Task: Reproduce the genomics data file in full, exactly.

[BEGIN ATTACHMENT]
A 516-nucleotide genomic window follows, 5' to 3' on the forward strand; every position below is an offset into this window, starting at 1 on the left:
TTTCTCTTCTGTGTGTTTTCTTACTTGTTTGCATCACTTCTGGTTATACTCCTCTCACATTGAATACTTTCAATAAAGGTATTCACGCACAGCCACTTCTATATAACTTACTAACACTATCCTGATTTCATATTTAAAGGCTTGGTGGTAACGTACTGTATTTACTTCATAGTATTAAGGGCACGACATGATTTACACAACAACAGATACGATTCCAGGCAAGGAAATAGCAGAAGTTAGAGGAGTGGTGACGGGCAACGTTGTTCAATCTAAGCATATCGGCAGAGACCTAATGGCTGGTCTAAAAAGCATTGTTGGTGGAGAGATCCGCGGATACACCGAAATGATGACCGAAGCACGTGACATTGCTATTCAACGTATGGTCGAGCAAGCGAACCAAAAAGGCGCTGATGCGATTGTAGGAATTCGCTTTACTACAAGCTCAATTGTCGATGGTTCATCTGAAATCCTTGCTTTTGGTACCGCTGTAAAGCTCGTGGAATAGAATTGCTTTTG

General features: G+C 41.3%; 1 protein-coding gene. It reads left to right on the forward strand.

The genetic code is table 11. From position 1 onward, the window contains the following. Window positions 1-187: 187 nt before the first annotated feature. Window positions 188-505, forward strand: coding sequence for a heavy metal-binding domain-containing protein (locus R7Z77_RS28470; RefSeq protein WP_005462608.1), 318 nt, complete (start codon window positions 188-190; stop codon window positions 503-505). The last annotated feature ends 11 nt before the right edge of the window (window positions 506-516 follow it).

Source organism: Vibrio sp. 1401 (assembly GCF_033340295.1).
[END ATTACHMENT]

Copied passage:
A 516-nucleotide genomic window follows, 5' to 3' on the forward strand; every position below is an offset into this window, starting at 1 on the left:
TTTCTCTTCTGTGTGTTTTCTTACTTGTTTGCATCACTTCTGGTTATACTCCTCTCACATTGAATACTTTCAATAAAGGTATTCACGCACAGCCACTTCTATATAACTTACTAACACTATCCTGATTTCATATTTAAAGGCTTGGTGGTAACGTACTGTATTTACTTCATAGTATTAAGGGCACGACATGATTTACACAACAACAGATACGATTCCAGGCAAGGAAATAGCAGAAGTTAGAGGAGTGGTGACGGGCAACGTTGTTCAATCTAAGCATATCGGCAGAGACCTAATGGCTGGTCTAAAAAGCATTGTTGGTGGAGAGATCCGCGGATACACCGAAATGATGACCGAAGCACGTGACATTGCTATTCAACGTATGGTCGAGCAAGCGAACCAAAAAGGCGCTGATGCGATTGTAGGAATTCGCTTTACTACAAGCTCAATTGTCGATGGTTCATCTGAAATCCTTGCTTTTGGTACCGCTGTAAAGCTCGTGGAATAGAATTGCTTTTG

General features: G+C 41.3%; 1 protein-coding gene. It reads left to right on the forward strand.

The genetic code is table 11. From position 1 onward, the window contains the following. Window positions 1-187: 187 nt before the first annotated feature. Window positions 188-505, forward strand: coding sequence for a heavy metal-binding domain-containing protein (locus R7Z77_RS28470; RefSeq protein WP_005462608.1), 318 nt, complete (start codon window positions 188-190; stop codon window positions 503-505). The last annotated feature ends 11 nt before the right edge of the window (window positions 506-516 follow it).

Source organism: Vibrio sp. 1401 (assembly GCF_033340295.1).